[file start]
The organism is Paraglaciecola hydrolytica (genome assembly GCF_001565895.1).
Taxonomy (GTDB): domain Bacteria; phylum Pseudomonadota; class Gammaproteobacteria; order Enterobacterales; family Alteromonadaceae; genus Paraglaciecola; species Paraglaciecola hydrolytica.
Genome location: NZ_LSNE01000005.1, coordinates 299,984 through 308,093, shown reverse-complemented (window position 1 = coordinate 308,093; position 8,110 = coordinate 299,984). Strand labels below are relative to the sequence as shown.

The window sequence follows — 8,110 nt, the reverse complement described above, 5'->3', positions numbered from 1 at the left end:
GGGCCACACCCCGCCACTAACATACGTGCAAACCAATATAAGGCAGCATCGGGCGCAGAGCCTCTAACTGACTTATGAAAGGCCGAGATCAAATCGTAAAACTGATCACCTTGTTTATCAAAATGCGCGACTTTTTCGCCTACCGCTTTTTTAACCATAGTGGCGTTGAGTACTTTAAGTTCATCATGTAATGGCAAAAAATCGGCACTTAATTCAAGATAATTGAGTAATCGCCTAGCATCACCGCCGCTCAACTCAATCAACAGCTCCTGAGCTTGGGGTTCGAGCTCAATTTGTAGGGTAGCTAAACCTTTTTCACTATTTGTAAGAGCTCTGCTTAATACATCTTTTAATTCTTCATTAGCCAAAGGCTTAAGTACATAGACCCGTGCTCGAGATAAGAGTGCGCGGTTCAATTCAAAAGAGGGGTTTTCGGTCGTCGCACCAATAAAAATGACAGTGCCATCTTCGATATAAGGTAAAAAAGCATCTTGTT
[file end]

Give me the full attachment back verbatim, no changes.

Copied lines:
The organism is Paraglaciecola hydrolytica (genome assembly GCF_001565895.1).
Taxonomy (GTDB): domain Bacteria; phylum Pseudomonadota; class Gammaproteobacteria; order Enterobacterales; family Alteromonadaceae; genus Paraglaciecola; species Paraglaciecola hydrolytica.
Genome location: NZ_LSNE01000005.1, coordinates 299,984 through 308,093, shown reverse-complemented (window position 1 = coordinate 308,093; position 8,110 = coordinate 299,984). Strand labels below are relative to the sequence as shown.

The window sequence follows — 8,110 nt, the reverse complement described above, 5'->3', positions numbered from 1 at the left end:
GGGCCACACCCCGCCACTAACATACGTGCAAACCAATATAAGGCAGCATCGGGCGCAGAGCCTCTAACTGACTTATGAAAGGCCGAGATCAAATCGTAAAACTGATCACCTTGTTTATCAAAATGCGCGACTTTTTCGCCTACCGCTTTTTTAACCATAGTGGCGTTGAGTACTTTAAGTTCATCATGTAATGGCAAAAAATCGGCACTTAATTCAAGATAATTGAGTAATCGCCTAGCATCACCGCCGCTCAACTCAATCAACAGCTCCTGAGCTTGGGGTTCGAGCTCAATTTGTAGGGTAGCTAAACCTTTTTCACTATTTGTAAGAGCTCTGCTTAATACATCTTTTAATTCTTCATTAGCCAAAGGCTTAAGTACATAGACCCGTGCTCGAGATAAGAGTGCGCGGTTCAATTCAAAAGAGGGGTTTTCGGTCGTCGCACCAATAAAAATGACAGTGCCATCTTCGATATAAGGTAAAAAAGCATCTTGTT